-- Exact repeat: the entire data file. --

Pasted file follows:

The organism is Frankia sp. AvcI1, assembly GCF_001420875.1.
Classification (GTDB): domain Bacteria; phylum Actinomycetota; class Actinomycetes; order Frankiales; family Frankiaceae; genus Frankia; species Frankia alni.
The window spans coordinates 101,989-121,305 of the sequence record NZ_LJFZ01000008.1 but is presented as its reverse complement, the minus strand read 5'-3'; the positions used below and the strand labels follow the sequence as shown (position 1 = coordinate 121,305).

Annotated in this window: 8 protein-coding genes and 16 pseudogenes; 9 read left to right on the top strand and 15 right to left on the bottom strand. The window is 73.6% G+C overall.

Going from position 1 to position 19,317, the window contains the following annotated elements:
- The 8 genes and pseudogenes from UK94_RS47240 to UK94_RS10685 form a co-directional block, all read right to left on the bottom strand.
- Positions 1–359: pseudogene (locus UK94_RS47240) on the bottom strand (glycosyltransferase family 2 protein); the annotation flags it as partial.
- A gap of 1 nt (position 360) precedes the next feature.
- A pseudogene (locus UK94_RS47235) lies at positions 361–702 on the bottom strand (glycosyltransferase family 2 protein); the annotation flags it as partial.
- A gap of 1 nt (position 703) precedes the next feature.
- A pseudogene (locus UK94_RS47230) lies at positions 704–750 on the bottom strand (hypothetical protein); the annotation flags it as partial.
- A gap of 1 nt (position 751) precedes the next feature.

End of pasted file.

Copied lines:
The organism is Frankia sp. AvcI1, assembly GCF_001420875.1.
Classification (GTDB): domain Bacteria; phylum Actinomycetota; class Actinomycetes; order Frankiales; family Frankiaceae; genus Frankia; species Frankia alni.
The window spans coordinates 101,989-121,305 of the sequence record NZ_LJFZ01000008.1 but is presented as its reverse complement, the minus strand read 5'-3'; the positions used below and the strand labels follow the sequence as shown (position 1 = coordinate 121,305).

Annotated in this window: 8 protein-coding genes and 16 pseudogenes; 9 read left to right on the top strand and 15 right to left on the bottom strand. The window is 73.6% G+C overall.

Going from position 1 to position 19,317, the window contains the following annotated elements:
- The 8 genes and pseudogenes from UK94_RS47240 to UK94_RS10685 form a co-directional block, all read right to left on the bottom strand.
- Positions 1–359: pseudogene (locus UK94_RS47240) on the bottom strand (glycosyltransferase family 2 protein); the annotation flags it as partial.
- A gap of 1 nt (position 360) precedes the next feature.
- A pseudogene (locus UK94_RS47235) lies at positions 361–702 on the bottom strand (glycosyltransferase family 2 protein); the annotation flags it as partial.
- A gap of 1 nt (position 703) precedes the next feature.
- A pseudogene (locus UK94_RS47230) lies at positions 704–750 on the bottom strand (hypothetical protein); the annotation flags it as partial.
- A gap of 1 nt (position 751) precedes the next feature.